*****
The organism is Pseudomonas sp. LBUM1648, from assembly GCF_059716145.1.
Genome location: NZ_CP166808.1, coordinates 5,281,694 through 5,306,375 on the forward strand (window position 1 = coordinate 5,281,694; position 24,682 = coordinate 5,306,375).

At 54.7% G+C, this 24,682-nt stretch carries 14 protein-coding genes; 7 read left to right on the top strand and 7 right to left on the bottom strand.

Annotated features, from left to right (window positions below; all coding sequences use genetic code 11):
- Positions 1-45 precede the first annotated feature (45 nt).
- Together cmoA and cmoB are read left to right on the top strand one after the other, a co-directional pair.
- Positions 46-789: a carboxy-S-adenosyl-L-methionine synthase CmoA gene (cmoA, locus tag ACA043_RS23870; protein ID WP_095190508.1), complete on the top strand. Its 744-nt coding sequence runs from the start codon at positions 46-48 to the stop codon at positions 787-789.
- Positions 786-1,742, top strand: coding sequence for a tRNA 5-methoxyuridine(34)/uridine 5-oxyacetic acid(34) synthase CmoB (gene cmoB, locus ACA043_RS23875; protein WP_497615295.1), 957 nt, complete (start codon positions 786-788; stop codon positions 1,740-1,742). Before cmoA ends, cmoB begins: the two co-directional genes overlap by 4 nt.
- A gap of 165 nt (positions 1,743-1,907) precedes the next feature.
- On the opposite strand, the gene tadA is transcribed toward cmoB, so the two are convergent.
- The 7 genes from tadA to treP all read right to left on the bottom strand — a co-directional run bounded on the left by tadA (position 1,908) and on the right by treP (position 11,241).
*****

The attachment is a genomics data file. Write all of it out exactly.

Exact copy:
The organism is Pseudomonas sp. LBUM1648, from assembly GCF_059716145.1.
Genome location: NZ_CP166808.1, coordinates 5,281,694 through 5,306,375 on the forward strand (window position 1 = coordinate 5,281,694; position 24,682 = coordinate 5,306,375).

At 54.7% G+C, this 24,682-nt stretch carries 14 protein-coding genes; 7 read left to right on the top strand and 7 right to left on the bottom strand.

Annotated features, from left to right (window positions below; all coding sequences use genetic code 11):
- Positions 1-45 precede the first annotated feature (45 nt).
- Together cmoA and cmoB are read left to right on the top strand one after the other, a co-directional pair.
- Positions 46-789: a carboxy-S-adenosyl-L-methionine synthase CmoA gene (cmoA, locus tag ACA043_RS23870; protein ID WP_095190508.1), complete on the top strand. Its 744-nt coding sequence runs from the start codon at positions 46-48 to the stop codon at positions 787-789.
- Positions 786-1,742, top strand: coding sequence for a tRNA 5-methoxyuridine(34)/uridine 5-oxyacetic acid(34) synthase CmoB (gene cmoB, locus ACA043_RS23875; protein WP_497615295.1), 957 nt, complete (start codon positions 786-788; stop codon positions 1,740-1,742). Before cmoA ends, cmoB begins: the two co-directional genes overlap by 4 nt.
- A gap of 165 nt (positions 1,743-1,907) precedes the next feature.
- On the opposite strand, the gene tadA is transcribed toward cmoB, so the two are convergent.
- The 7 genes from tadA to treP all read right to left on the bottom strand — a co-directional run bounded on the left by tadA (position 1,908) and on the right by treP (position 11,241).